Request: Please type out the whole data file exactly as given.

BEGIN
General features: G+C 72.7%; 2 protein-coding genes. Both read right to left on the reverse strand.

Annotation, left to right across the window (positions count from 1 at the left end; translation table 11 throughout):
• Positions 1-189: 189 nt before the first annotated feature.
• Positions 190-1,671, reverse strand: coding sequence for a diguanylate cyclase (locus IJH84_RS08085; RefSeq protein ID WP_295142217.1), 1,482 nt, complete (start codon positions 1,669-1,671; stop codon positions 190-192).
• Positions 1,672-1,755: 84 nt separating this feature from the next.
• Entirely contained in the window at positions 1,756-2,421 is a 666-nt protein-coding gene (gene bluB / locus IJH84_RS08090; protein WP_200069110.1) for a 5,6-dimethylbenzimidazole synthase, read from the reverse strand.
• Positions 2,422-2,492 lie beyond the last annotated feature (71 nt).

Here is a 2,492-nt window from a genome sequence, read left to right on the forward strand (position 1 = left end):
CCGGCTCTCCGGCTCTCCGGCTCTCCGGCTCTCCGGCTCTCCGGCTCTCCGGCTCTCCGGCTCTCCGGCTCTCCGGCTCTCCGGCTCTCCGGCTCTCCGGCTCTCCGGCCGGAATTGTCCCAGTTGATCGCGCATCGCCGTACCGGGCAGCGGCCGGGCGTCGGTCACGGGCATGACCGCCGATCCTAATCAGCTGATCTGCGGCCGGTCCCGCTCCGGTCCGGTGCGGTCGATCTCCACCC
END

General features: G+C 72.7%; 2 protein-coding genes. Both read right to left on the reverse strand.

Annotation, left to right across the window (positions count from 1 at the left end; translation table 11 throughout):
• Positions 1-189: 189 nt before the first annotated feature.
• Positions 190-1,671, reverse strand: coding sequence for a diguanylate cyclase (locus IJH84_RS08085; RefSeq protein ID WP_295142217.1), 1,482 nt, complete (start codon positions 1,669-1,671; stop codon positions 190-192).
• Positions 1,672-1,755: 84 nt separating this feature from the next.
• Entirely contained in the window at positions 1,756-2,421 is a 666-nt protein-coding gene (gene bluB / locus IJH84_RS08090; protein WP_200069110.1) for a 5,6-dimethylbenzimidazole synthase, read from the reverse strand.
• Positions 2,422-2,492 lie beyond the last annotated feature (71 nt).

Here is a 2,492-nt window from a genome sequence, read left to right on the forward strand (position 1 = left end):
CCGGCTCTCCGGCTCTCCGGCTCTCCGGCTCTCCGGCTCTCCGGCTCTCCGGCTCTCCGGCTCTCCGGCTCTCCGGCTCTCCGGCTCTCCGGCTCTCCGGCTCTCCGGCCGGAATTGTCCCAGTTGATCGCGCATCGCCGTACCGGGCAGCGGCCGGGCGTCGGTCACGGGCATGACCGCCGATCCTAATCAGCTGATCTGCGGCCGGTCCCGCTCCGGTCCGGTGCGGTCGATCTCCACCC